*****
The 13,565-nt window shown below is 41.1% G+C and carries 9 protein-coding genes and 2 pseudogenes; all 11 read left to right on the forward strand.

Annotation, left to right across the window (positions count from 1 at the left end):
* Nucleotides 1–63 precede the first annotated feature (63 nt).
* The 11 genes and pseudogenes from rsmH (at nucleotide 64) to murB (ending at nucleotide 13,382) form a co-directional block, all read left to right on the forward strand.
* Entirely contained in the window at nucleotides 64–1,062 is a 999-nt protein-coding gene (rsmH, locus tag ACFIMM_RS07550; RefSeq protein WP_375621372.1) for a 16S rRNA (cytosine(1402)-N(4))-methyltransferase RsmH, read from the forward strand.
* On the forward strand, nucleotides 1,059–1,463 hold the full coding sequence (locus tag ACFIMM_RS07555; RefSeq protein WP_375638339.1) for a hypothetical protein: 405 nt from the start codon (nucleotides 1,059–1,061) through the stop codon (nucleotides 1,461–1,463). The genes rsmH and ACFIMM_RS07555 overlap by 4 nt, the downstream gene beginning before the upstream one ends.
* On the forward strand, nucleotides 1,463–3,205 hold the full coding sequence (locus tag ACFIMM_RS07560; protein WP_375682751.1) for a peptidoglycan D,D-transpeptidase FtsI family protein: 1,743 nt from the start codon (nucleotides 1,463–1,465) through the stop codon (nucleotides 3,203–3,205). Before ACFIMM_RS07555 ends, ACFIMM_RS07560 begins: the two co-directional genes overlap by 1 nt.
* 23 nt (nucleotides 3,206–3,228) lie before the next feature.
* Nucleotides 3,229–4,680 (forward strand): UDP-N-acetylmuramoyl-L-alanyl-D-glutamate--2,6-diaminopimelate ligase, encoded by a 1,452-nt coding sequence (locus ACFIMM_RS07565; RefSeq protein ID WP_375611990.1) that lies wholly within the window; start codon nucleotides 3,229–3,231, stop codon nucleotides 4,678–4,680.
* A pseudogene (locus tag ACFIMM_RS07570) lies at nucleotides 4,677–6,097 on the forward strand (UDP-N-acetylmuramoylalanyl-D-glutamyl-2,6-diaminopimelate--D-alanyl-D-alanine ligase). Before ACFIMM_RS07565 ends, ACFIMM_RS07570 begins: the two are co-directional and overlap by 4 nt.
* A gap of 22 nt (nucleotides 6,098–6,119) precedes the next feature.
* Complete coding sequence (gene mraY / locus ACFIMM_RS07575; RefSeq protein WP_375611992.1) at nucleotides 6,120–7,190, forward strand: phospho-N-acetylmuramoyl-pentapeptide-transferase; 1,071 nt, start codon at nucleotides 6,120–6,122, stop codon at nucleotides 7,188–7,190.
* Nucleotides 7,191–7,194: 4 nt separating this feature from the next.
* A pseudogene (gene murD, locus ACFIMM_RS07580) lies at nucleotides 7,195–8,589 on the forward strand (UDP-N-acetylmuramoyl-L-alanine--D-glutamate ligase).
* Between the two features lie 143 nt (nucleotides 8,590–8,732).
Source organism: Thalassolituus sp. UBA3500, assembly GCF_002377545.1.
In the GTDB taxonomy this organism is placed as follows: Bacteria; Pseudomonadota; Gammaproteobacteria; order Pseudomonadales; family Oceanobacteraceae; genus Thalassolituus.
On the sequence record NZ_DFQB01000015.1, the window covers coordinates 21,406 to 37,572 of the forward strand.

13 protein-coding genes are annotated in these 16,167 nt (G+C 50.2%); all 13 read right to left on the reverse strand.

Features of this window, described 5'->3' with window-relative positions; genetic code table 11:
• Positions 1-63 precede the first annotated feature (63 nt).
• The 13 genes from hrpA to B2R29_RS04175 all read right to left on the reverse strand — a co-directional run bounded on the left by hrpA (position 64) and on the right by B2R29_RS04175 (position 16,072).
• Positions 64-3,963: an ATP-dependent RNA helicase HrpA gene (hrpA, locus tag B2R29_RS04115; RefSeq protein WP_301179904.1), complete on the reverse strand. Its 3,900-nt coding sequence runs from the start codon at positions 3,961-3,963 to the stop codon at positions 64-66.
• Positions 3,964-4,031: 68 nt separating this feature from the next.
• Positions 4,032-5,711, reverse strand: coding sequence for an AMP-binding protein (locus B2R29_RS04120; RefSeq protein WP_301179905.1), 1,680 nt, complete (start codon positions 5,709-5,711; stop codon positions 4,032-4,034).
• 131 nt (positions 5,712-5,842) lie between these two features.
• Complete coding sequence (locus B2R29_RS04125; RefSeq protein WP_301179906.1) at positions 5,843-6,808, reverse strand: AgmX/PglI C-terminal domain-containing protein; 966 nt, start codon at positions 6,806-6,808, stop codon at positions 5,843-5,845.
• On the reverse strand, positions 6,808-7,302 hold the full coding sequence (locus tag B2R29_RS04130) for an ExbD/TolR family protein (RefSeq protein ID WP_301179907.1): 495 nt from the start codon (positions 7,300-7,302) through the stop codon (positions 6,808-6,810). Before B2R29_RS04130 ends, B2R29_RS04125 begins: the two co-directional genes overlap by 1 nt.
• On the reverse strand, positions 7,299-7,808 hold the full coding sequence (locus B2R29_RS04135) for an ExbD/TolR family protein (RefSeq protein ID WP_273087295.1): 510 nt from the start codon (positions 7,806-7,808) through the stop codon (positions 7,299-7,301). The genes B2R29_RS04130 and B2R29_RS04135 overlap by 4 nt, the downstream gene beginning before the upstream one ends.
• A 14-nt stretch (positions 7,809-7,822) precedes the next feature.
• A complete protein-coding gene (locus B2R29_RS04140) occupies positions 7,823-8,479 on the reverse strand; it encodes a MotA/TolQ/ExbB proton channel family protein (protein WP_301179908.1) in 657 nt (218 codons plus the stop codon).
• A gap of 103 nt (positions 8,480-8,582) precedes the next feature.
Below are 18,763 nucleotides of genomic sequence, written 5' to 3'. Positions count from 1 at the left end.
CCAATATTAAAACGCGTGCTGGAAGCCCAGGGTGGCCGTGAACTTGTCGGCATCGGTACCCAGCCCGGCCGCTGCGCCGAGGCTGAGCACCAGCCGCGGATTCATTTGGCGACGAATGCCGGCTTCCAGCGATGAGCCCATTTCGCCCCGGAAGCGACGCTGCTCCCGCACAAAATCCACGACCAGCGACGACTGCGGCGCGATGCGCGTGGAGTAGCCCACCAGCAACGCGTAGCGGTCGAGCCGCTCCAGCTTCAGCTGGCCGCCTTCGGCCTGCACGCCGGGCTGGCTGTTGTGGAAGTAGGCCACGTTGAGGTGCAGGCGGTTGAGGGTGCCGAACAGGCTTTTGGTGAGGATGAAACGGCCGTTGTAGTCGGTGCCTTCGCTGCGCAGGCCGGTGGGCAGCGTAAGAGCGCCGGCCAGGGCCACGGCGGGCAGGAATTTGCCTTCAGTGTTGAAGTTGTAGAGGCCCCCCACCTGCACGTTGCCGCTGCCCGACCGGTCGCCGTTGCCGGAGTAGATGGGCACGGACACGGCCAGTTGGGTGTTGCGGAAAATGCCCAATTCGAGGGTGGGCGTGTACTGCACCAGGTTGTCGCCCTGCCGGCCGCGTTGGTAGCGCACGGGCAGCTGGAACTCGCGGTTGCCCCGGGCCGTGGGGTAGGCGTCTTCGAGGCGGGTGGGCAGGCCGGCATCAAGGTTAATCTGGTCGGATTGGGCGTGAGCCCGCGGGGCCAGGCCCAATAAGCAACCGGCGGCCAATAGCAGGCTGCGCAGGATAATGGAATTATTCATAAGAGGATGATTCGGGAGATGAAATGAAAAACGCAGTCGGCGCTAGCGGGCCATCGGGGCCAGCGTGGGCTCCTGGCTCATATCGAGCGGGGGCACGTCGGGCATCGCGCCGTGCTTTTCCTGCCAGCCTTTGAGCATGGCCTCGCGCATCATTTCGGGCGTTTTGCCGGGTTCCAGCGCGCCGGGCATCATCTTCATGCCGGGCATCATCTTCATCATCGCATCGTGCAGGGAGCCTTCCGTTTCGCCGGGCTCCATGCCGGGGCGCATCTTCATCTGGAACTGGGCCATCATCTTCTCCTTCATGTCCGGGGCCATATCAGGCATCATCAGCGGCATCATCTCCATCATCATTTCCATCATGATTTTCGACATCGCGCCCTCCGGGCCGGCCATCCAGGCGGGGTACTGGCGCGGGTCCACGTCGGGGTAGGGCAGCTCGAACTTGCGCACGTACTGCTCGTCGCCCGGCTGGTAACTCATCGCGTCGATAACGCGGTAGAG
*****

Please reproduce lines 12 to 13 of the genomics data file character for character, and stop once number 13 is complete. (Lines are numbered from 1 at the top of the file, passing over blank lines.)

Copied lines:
* Complete coding sequence (gene mraY / locus ACFIMM_RS07575; RefSeq protein WP_375611992.1) at nucleotides 6,120–7,190, forward strand: phospho-N-acetylmuramoyl-pentapeptide-transferase; 1,071 nt, start codon at nucleotides 6,120–6,122, stop codon at nucleotides 7,188–7,190.
* Nucleotides 7,191–7,194: 4 nt separating this feature from the next.